Review by C.J. Bunce
Wes Anderson’s new retro-science fiction spectacle Asteroid City is probably the most visually stunning science fiction movie since 2001: A Space Odyssey. It’s also the writer-director’s masterwork, a culmination of pushing and pulling on the minds of moviegoers for four decades, and a filmmaker securing his niche as a major force in cinema. Asteroid City is a picture of the past via film–our best and only available time travel in the real world–as Anderson recreates the culture and outlook of a bygone era. Anderson delivers a what-might-have-been view of an encounter with an alien in a desert town that is also a picture of a creator as the conduit for a story that’s not even all that clear to the storyteller. This is cinema at its finest, thanks in no small part to frequent Anderson collaborator, cinematographer Robert D. Yeoman. Anderson has been nominated for the Academy Award seven times, but this is the one for both Anderson and Yeoman. It helps that those in front of the camera are at their best, too, conjuring the styles of Hollywood’s greats.
Jason Schwartzman is only one of the guides for the viewer, playing a father of three girls and a boy, a recent widower traveling with his family to take the son to a national gathering for young science geniuses (Junior Stargazers) in a town called Asteroid City, where they are about to celebrate the 3,000 year (give or take) anniversary of the arrival of said asteroid, which formed the celebrated, nearby crater. Only none of this ever happened, because it’s just a story being recounted Our Town style, with Bryan Cranston in the role of narrator both inside the story, and playing the role of the Thornton Wilder type playwright is Edward Norton.
Lost yet? It won’t matter. You sort of absorb the world Anderson creates and go with it. Despite stop-motion features and a town only just real enough to not be a movie set, the pleasure of this show is watching every beautifully crafted scene and set piece. The best are focused on Scarlett Johansson as an actress taking her own daughter for the big science fair gathering in this steamy little town. Johansson’s character at times evokes Kim Novak in Picnic, with hints of what life may have been like for Debbie Reynolds and Marilyn Monroe behind the scenes.
The 2001: A Space Odyssey comparison has multiple components. That movie surprised with its new vision of space. But despite being cryptic at times, Asteroid City isn’t incomprehensible, and Anderson runs circles around any Stanley Kubrick movie here. He re-creates scenes that feel like they were filmed by Otto Preminger when Anderson keys in on Norton in black and white, Orson Welles when he builds his filmmaker world, and Alfred Hitchcock in his use of color and beauty contrasted with the story in front of you, and that stylish vibe from Rear Window and Vertigo.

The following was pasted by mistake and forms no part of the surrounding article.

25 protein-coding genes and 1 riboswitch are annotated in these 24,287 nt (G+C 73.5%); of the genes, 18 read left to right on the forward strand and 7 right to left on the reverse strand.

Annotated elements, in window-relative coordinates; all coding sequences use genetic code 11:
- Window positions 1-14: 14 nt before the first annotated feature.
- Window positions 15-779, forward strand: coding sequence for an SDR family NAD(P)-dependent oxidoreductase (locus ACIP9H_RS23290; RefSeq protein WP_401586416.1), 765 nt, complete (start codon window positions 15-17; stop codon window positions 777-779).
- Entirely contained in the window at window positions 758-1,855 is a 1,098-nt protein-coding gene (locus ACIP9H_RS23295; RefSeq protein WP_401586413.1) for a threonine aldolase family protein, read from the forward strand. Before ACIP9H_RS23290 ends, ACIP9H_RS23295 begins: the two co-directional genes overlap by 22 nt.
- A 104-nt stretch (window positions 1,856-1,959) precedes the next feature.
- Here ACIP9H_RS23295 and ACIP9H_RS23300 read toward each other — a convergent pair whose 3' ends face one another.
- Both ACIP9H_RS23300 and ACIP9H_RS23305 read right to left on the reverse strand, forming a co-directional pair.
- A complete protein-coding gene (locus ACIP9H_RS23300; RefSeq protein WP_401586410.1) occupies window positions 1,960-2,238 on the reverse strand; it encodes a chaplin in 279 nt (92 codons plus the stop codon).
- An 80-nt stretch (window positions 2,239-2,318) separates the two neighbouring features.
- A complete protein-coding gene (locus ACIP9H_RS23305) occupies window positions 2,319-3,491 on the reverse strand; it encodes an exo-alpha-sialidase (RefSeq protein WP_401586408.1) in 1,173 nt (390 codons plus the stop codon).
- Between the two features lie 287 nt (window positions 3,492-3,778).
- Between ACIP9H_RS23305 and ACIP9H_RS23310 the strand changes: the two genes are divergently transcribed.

Anderson finds the best in every one of his performers: Norton as the troubled writer, Jeffrey Wright as a General officiating the science event while looking to tap some space projects for military use, Liev Schreiber, Hope Davis, and Steve Park as other parents of the kids, Tom Hanks as an only slightly gruff grandfather looking in on his son-in-law and grandkids, Matt Dillon as a mechanic, Steve Carell as an innovative motel manager selling real estate out of vending machines, Tilda Swinton as a scientist who once stood in these kids’ shoes, Adrien Brody as an actor who first made Schwartzman’s role famous, Willem Dafoe as an acting school icon, Maya Hawke as a teacher bringing a busload of kids to see the crater (and may or may not have eyes for a cowboy singer passing through), and Rupert Friend as said cowboy. Plus there are smaller scenes with the likes of Rita Wilson, Margot Robbie, Bob Balaban, Fisher Stevens, Jeff Goldblum, and Tony Revolori. Jake Ryan, Grace Edwards, Sophia Lillis, Aristou Meehan, and Ethan Josh Lee play the kids.
Then there’s the music. Alexandre Desplat captures each reality perfectly with his score, peppered with popular music from decades past that settles viewers into this strange but homey and familiar place like an audible painting–sometimes Edward Hopper, sometimes Norman Rockwell. The singing cowboy bits are icing on the cake.
This is actually less of a coming-of-age movie than we typically get from Anderson, but he includes enough here for fans of the genre. In many ways this is Anderson’s attempt at making a Spielberg movie like Close Encounters of the Third Kind or E.T. the Extra-Terrestrial. You’ve got to think both Spielberg and George Lucas, known for their love of throwback imagery, would really love this picture.
Asteroid City arrived in theaters as recently as June, but it’s now available to everyone at home via streaming provider Peacock. Look for many Oscar nominations come Spring, for Anderson, Roman Coppola as co-writer, Yeoman, Johannson, Desplat, and the art design team. If you’re tired of the same old loud action flick or historical drama, you find Asteroid City a refreshing change of pace. Don’t miss it.